Following the killings at two Christchurch mosques, the Masjid al Noor andLinwood Masjid, tertiary education providers around the country haveexpressed their shock and sadness at the attacks, their condolences to allthose affected, and their assertion of shared values of respect, empathyand inclusivity.Around New Zealand, education providers have put out messages assuringstaff and students that support is and will continue to be provided on ourcampuses.“My heart goes out to all members of the Muslim community, includingmembers of the University’s Muslim Association. We stand shoulder toshoulder with our Muslim community with love and support”. University ofOtago Vice-Chancellor Professor Harlene HayneSadly, several members of the Christchurch tertiary education communitywere directly affected by the attacks, with engineering lecturer MohammedElyan, and Canterbury College tutor Haroon Mahmood, both killed in theattacks. Many more still have had friends and loved ones directly affectedand all major tertiary education providers were in lockdown for severalhours following the attack.Staff and students have been encouraged to make use of the support networksand pastoral care provided by education providers and by the wider campuscommunity, both formally and informally.Tertiary education providers have also expressed their solidarity with theMuslim community and against racism and xenophobia, with the University ofOtago organising a silent march, and Victoria University of Wellington(VUW) students encouraged to express themselves through words and chalk artin memorial books and ‘support walls’ at the university’s campuses.There will no doubt be more expressions of solidarity in the weeksahead.In a message sent out to staff and students on behalf of VUWVice-Chancellor Grant Guilford points to the role tertiary educationproviders must take in beginning to make sense of the tragedy, and thewider implications for New Zealand. This must include asking some toughquestions around racism, islamophobia and exclusion, even as wereaffirm those core principles of inclusion, tolerance, and thecollective.“We have begun to plan further ways to mark this tragedy, to extend ourlove and support to our Muslim whānau, to reject and condemn theactions—as well as the societal context—that led to these murders.These plans need to be sensitively developed in a way that respects thewishes of the Muslim community and takes into account the advice of thepolice”.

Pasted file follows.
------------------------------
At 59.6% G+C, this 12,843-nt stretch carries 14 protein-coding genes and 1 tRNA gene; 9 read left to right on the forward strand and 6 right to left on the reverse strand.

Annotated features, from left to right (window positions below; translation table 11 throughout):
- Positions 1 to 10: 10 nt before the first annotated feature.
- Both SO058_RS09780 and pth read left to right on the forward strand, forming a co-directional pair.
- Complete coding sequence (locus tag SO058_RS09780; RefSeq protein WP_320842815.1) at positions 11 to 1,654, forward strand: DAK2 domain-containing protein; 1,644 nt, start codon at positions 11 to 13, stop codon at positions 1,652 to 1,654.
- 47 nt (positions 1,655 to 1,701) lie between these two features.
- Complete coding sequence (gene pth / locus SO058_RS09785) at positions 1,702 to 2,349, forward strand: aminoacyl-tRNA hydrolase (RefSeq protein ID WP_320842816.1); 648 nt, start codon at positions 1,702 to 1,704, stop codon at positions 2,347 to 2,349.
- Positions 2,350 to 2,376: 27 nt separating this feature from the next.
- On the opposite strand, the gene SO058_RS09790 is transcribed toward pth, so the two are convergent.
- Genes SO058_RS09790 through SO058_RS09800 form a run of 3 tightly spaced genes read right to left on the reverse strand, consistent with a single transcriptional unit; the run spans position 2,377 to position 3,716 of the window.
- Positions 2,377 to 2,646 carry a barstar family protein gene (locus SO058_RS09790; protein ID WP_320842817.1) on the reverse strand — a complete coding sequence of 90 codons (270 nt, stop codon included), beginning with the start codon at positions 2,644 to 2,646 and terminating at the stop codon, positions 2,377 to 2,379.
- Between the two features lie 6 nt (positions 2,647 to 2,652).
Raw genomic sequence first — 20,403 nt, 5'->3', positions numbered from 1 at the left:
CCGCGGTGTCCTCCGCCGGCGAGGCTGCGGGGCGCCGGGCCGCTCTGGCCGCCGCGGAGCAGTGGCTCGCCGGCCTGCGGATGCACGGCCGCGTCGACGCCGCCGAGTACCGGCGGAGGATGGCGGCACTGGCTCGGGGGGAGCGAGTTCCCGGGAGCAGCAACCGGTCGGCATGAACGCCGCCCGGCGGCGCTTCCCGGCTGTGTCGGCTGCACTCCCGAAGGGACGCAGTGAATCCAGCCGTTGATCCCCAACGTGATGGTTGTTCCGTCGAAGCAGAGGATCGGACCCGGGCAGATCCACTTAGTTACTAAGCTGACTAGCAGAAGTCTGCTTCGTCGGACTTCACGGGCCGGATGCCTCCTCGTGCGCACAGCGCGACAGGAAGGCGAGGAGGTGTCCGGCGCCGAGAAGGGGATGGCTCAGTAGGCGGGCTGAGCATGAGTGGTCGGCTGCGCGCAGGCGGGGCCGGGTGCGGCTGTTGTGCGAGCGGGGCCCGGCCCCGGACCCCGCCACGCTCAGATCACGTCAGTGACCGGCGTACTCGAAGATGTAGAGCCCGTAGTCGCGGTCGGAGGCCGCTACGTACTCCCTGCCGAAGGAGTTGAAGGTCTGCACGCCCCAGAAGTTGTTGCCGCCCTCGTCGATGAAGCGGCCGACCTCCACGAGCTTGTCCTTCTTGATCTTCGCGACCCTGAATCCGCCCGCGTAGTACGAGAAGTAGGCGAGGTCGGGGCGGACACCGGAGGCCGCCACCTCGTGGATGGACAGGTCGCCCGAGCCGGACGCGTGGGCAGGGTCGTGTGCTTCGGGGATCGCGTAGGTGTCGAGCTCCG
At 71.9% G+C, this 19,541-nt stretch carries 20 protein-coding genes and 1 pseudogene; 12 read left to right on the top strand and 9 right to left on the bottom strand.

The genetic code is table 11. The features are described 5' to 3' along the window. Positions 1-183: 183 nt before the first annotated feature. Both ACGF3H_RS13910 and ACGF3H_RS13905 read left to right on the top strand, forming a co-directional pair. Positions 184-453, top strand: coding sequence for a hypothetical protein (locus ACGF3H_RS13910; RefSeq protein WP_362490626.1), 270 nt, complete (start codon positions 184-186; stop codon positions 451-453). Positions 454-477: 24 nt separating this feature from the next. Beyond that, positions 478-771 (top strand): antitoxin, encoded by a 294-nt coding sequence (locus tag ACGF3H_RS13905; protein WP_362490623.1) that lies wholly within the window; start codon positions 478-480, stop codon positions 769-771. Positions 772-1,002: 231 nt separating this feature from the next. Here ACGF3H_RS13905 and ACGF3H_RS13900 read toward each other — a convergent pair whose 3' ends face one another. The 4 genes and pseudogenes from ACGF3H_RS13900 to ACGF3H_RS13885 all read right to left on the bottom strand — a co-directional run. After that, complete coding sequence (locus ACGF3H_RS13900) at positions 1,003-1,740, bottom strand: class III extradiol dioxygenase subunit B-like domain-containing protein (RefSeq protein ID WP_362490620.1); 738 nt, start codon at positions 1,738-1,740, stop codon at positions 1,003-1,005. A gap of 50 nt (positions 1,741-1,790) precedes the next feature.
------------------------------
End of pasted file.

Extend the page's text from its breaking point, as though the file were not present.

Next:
The Council of Christians and Muslims urges all to reach out to Muslimneighbours, workmates, and friends. The immediate need is to offer love, support,sympathy, and space to grieve in the short-term. The longer-term need being tocontinually build understanding and to address inherited prejudice andmisunderstandings that separate communities.

Please contact your local organiseror for support fromour team.Other supportLifeline on 0800 543 354 (0800 LIFELINE), or text 1737.Victim Support 24-hour crisis line on 0800 VICTIM or 0800 842 846